|Distribution of tintinnid species from 42° N to 43° S through the Indian Ocean|
Modigh, M.; Castaldo, S.; Saggiomo, M.; Santarpia, I. (2003). Distribution of tintinnid species from 42° N to 43° S through the Indian Ocean. Hydrobiologia 503: 251-262
In: Hydrobiologia. Springer: The Hague. ISSN 0018-8158, more
|Also published as |
- Modigh, M.; Castaldo, S.; Saggiomo, M.; Santarpia, I. (2003). Distribution of tintinnid species from 42° N to 43° S through the Indian Ocean, in: Jones, M.B. et al. (Ed.) Migrations and Dispersal of Marine Organisms: Proceedings of the 37th European Marine Biology Symposium held in Reykjavik, Iceland, 5-9 August 2002. Developments in Hydrobiology, 174: pp. 251-262, more
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VLIZ: Proceedings 
|Document type: Conference paper|
|Authors|| || Top |
- Modigh, M., more
- Castaldo, S.
- Saggiomo, M., more
- Santarpia, I., more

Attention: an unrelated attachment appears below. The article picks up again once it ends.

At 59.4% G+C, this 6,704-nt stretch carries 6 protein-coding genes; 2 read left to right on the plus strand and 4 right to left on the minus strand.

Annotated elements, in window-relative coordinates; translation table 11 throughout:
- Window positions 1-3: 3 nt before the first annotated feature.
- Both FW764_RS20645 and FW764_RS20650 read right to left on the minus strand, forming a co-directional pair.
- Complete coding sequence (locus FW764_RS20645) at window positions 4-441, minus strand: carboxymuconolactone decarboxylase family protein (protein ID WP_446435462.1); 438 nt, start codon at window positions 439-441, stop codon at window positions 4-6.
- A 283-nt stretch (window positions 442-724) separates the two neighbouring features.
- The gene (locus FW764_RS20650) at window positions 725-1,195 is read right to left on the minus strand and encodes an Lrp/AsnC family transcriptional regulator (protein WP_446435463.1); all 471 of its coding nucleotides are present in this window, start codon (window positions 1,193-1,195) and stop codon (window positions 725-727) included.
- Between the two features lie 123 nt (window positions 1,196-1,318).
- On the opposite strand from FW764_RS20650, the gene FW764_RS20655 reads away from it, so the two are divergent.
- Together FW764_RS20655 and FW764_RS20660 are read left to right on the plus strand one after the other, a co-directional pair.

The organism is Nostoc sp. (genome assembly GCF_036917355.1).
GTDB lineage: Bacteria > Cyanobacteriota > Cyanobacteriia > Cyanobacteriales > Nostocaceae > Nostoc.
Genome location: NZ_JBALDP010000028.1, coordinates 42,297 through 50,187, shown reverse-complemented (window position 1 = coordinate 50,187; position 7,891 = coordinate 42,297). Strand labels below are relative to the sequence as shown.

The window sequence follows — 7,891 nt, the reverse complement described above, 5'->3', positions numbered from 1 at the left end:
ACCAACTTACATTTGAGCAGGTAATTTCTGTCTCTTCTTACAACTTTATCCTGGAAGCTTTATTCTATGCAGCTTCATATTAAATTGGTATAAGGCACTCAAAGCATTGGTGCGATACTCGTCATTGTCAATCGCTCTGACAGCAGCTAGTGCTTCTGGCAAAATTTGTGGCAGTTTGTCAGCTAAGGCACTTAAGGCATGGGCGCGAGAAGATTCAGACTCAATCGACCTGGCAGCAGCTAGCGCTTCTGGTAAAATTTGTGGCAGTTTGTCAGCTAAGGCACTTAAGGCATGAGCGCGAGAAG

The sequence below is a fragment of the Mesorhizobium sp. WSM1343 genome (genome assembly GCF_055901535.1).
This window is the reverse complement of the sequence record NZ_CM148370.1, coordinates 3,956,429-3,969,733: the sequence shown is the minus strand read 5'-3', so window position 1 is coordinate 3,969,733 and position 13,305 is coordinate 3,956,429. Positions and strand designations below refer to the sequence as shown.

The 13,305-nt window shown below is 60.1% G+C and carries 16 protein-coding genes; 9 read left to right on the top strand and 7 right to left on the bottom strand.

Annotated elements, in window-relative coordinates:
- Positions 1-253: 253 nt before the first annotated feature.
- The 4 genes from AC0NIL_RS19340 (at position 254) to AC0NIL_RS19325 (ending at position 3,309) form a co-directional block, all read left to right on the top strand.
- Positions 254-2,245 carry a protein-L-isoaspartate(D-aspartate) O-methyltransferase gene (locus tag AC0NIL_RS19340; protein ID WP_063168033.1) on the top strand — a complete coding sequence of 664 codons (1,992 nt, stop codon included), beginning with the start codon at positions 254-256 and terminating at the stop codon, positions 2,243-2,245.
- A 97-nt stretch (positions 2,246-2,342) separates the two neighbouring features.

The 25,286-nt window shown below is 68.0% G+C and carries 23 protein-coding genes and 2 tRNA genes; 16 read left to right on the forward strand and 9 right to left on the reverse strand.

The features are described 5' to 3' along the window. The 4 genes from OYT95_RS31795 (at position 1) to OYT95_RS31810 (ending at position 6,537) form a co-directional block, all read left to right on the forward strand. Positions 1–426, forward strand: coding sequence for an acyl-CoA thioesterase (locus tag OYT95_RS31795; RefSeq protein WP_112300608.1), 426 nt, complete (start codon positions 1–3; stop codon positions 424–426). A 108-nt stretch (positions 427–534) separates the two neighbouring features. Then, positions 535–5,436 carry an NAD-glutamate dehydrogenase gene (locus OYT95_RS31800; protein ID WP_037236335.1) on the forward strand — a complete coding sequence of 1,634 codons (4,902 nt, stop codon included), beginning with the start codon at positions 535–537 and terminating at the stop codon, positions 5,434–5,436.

Taking advantage of the transfer of the Italian R/V Italica from Italy to New Zealand for the Italian Research Expedition in the Antarctic, surface sampling of plankton was carried out from 42degreesN to 43degreesS from 14 November to 16 December 2001. Collaboration between several Italian research groups resulted in the Mediterranean, Indian and Pacific Ocean Transect (MIPOT), aimed to merge oceanographic measurements with remotely sensed data and to study latitudinal changes in plankton communities. We present preliminary results on the tintinnids (abundance and species composition) along the MIPOT1 transect. Tintinnid distributions and food vacuole contents are discussed in relation to chlorophyll concentrations and contribution of phytoplankton size classes. Generally, chlorophyll concentrations were well below 0.5 mg m(-3) and tintinnid numbers were only a few tens per liter. Eighty-six tintinnid species belonging to 27 genera were recorded. Highest diversity and number of tintinnid species occurred in the warm-water regions, from the Mediterranean Sea to the Tropic of Capricorn. Shannon diversity index ranged from 1.0 (Tasman Sea) up to 2.9 (tropical Indian Ocean). Each of the oceanic provinces showed a well defined tintinnid assemblage, a tintinnid 'fingerprint' characterizing each area. Data are compared to previous records for the different areas and the persistence in time of typical tintinnid species is discussed.